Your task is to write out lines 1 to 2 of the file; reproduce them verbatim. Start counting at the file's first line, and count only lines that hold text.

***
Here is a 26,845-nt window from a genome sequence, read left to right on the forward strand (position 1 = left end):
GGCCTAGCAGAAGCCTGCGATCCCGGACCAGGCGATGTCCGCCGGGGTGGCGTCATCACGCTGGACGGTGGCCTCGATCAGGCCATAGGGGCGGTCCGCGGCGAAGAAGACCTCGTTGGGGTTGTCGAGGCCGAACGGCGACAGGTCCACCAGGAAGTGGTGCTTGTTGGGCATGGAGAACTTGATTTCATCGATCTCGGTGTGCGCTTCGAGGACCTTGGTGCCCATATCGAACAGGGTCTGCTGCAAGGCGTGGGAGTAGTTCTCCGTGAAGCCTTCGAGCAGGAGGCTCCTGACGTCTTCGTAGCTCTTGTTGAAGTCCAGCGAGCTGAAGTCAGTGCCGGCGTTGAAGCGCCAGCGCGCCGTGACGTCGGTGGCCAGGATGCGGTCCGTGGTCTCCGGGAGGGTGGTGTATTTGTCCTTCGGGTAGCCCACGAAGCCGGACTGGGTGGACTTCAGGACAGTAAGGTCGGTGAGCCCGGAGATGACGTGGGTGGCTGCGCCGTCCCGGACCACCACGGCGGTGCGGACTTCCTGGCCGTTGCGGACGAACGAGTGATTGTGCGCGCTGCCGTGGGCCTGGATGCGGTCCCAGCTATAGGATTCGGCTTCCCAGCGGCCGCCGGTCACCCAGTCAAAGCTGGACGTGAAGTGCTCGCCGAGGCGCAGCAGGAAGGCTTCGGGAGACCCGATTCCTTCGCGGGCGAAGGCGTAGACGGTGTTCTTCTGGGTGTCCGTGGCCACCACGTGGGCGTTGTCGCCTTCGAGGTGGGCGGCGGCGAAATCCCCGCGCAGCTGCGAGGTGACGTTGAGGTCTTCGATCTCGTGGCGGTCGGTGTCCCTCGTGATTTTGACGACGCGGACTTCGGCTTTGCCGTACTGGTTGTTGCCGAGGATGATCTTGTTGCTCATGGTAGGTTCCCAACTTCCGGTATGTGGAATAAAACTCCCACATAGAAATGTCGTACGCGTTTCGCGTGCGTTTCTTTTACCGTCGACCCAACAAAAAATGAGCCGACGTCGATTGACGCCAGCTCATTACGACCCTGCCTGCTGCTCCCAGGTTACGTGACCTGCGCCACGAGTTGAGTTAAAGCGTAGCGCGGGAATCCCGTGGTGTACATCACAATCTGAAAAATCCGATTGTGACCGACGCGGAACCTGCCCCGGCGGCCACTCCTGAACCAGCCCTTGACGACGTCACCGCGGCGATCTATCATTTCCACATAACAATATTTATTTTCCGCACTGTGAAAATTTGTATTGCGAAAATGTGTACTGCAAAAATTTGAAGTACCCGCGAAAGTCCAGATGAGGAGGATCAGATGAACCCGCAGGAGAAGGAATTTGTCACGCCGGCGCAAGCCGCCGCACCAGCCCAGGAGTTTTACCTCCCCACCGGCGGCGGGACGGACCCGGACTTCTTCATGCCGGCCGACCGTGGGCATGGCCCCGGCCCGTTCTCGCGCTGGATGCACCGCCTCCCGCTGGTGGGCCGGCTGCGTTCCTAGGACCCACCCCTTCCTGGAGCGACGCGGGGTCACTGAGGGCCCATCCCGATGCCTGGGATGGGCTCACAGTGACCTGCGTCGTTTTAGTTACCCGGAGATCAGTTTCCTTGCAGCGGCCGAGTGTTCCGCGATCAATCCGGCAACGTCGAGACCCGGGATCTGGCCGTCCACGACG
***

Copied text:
Here is a 26,845-nt window from a genome sequence, read left to right on the forward strand (position 1 = left end):
GGCCTAGCAGAAGCCTGCGATCCCGGACCAGGCGATGTCCGCCGGGGTGGCGTCATCACGCTGGACGGTGGCCTCGATCAGGCCATAGGGGCGGTCCGCGGCGAAGAAGACCTCGTTGGGGTTGTCGAGGCCGAACGGCGACAGGTCCACCAGGAAGTGGTGCTTGTTGGGCATGGAGAACTTGATTTCATCGATCTCGGTGTGCGCTTCGAGGACCTTGGTGCCCATATCGAACAGGGTCTGCTGCAAGGCGTGGGAGTAGTTCTCCGTGAAGCCTTCGAGCAGGAGGCTCCTGACGTCTTCGTAGCTCTTGTTGAAGTCCAGCGAGCTGAAGTCAGTGCCGGCGTTGAAGCGCCAGCGCGCCGTGACGTCGGTGGCCAGGATGCGGTCCGTGGTCTCCGGGAGGGTGGTGTATTTGTCCTTCGGGTAGCCCACGAAGCCGGACTGGGTGGACTTCAGGACAGTAAGGTCGGTGAGCCCGGAGATGACGTGGGTGGCTGCGCCGTCCCGGACCACCACGGCGGTGCGGACTTCCTGGCCGTTGCGGACGAACGAGTGATTGTGCGCGCTGCCGTGGGCCTGGATGCGGTCCCAGCTATAGGATTCGGCTTCCCAGCGGCCGCCGGTCACCCAGTCAAAGCTGGACGTGAAGTGCTCGCCGAGGCGCAGCAGGAAGGCTTCGGGAGACCCGATTCCTTCGCGGGCGAAGGCGTAGACGGTGTTCTTCTGGGTGTCCGTGGCCACCACGTGGGCGTTGTCGCCTTCGAGGTGGGCGGCGGCGAAATCCCCGCGCAGCTGCGAGGTGACGTTGAGGTCTTCGATCTCGTGGCGGTCGGTGTCCCTCGTGATTTTGACGACGCGGACTTCGGCTTTGCCGTACTGGTTGTTGCCGAGGATGATCTTGTTGCTCATGGTAGGTTCCCAACTTCCGGTATGTGGAATAAAACTCCCACATAGAAATGTCGTACGCGTTTCGCGTGCGTTTCTTTTACCGTCGACCCAACAAAAAATGAGCCGACGTCGATTGACGCCAGCTCATTACGACCCTGCCTGCTGCTCCCAGGTTACGTGACCTGCGCCACGAGTTGAGTTAAAGCGTAGCGCGGGAATCCCGTGGTGTACATCACAATCTGAAAAATCCGATTGTGACCGACGCGGAACCTGCCCCGGCGGCCACTCCTGAACCAGCCCTTGACGACGTCACCGCGGCGATCTATCATTTCCACATAACAATATTTATTTTCCGCACTGTGAAAATTTGTATTGCGAAAATGTGTACTGCAAAAATTTGAAGTACCCGCGAAAGTCCAGATGAGGAGGATCAGATGAACCCGCAGGAGAAGGAATTTGTCACGCCGGCGCAAGCCGCCGCACCAGCCCAGGAGTTTTACCTCCCCACCGGCGGCGGGACGGACCCGGACTTCTTCATGCCGGCCGACCGTGGGCATGGCCCCGGCCCGTTCTCGCGCTGGATGCACCGCCTCCCGCTGGTGGGCCGGCTGCGTTCCTAGGACCCACCCCTTCCTGGAGCGACGCGGGGTCACTGAGGGCCCATCCCGATGCCTGGGATGGGCTCACAGTGACCTGCGTCGTTTTAGTTACCCGGAGATCAGTTTCCTTGCAGCGGCCGAGTGTTCCGCGATCAATCCGGCAACGTCGAGACCCGGGATCTGGCCGTCCACGACG